Today weight distribution on clubs can help a golfer cure a slice, hit the ball higher or lower and also aid in the feeling that the heads are more controllable. Game improvement irons will continue to improve simply because manufacturers need to sell more golf clubs. Therefore the need for technology will only increase benefitting clubhead designs and of course, golfers. Don’t dismiss the future of players irons though. The technology that makes game improvement irons better will only help the development of players irons. When comparing game improvement irons vs. players irons consider all of the options given and most importantly, try the clubs first.
A Shopping Guide for Game Improvement Irons
If you are shopping for a new set of irons it might be good to familiarize yourself with some golf club jargon. Here are some key terms you will come across during your research of game improvement irons. Enjoy your experience and remember, it’s always a good idea to get fitted for your set or at least try the clubs out or before you buy them!
- Club Face- The club face is the surface side of the club on which you hit the golf ball.
- Sweet Spot- The sweet spot is a variable position that is the preferable place to hit the ball on the clubface. Placement is contingent on the size and shape of the clubhead and the weight distribution.
- Top Line- The very top of the clubhead at address position is the top line. The top line is thicker on game improvement irons and thinner on blades and player’s irons.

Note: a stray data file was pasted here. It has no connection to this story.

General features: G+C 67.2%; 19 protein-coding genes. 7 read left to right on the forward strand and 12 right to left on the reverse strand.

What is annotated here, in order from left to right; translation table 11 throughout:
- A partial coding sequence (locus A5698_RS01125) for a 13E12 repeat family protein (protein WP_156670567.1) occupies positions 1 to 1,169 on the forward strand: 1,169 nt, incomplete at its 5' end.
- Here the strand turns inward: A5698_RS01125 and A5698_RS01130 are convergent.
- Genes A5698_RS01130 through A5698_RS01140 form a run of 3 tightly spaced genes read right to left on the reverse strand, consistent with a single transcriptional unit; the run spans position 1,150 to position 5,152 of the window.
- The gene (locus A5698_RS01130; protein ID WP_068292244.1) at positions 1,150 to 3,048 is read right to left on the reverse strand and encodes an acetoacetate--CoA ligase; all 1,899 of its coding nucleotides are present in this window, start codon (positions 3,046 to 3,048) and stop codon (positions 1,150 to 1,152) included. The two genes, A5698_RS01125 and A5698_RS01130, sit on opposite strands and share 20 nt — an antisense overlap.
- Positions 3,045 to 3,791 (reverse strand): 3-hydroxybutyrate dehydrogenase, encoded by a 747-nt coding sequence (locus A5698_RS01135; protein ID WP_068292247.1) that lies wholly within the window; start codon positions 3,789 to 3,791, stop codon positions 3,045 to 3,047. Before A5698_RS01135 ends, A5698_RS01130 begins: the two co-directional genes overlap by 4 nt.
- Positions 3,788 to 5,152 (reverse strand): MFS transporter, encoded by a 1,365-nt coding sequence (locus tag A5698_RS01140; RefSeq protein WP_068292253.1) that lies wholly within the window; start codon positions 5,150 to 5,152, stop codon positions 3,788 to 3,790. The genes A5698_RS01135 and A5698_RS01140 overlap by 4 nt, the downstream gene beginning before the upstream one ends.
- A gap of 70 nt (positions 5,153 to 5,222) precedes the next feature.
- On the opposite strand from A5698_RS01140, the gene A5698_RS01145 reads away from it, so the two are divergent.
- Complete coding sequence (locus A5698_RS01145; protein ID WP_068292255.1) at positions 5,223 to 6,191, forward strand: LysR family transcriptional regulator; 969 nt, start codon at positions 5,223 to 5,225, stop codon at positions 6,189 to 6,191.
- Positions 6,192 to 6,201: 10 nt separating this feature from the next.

- Sole Width- The sole is the bottom of the clubhead. The sole width, front to back, is usually wider on game improvement irons and thinner on blades or player’s irons. A wide sole can help prevent the club from digging and with the added weight can promote a higher launch angle.
- Weight Distribution- If you have a rectangle of steel in your hand the center or sweet spot is right in the middle of the rectangle. If you cut out a circle where the sweet spot is and distribute pieces of the circle to other places on the rectangle that is re-distributing the weight. This is an important concept in the formation of game improvement irons because it can reduce the twisting of the clubhead at impact and influence the trajectory of the shot.
- Perimeter or Heel to Toe Weighting- Taking weight from the center of the clubface and redistributing the weight in the heel and toe of the club. By placing more weight on the perimeter of the club it will help it resist twisting on off-center hits.
- Cavity Back- The back of the clubhead looks hollowed out. A cavity back clubhead allows for perimeter weighting.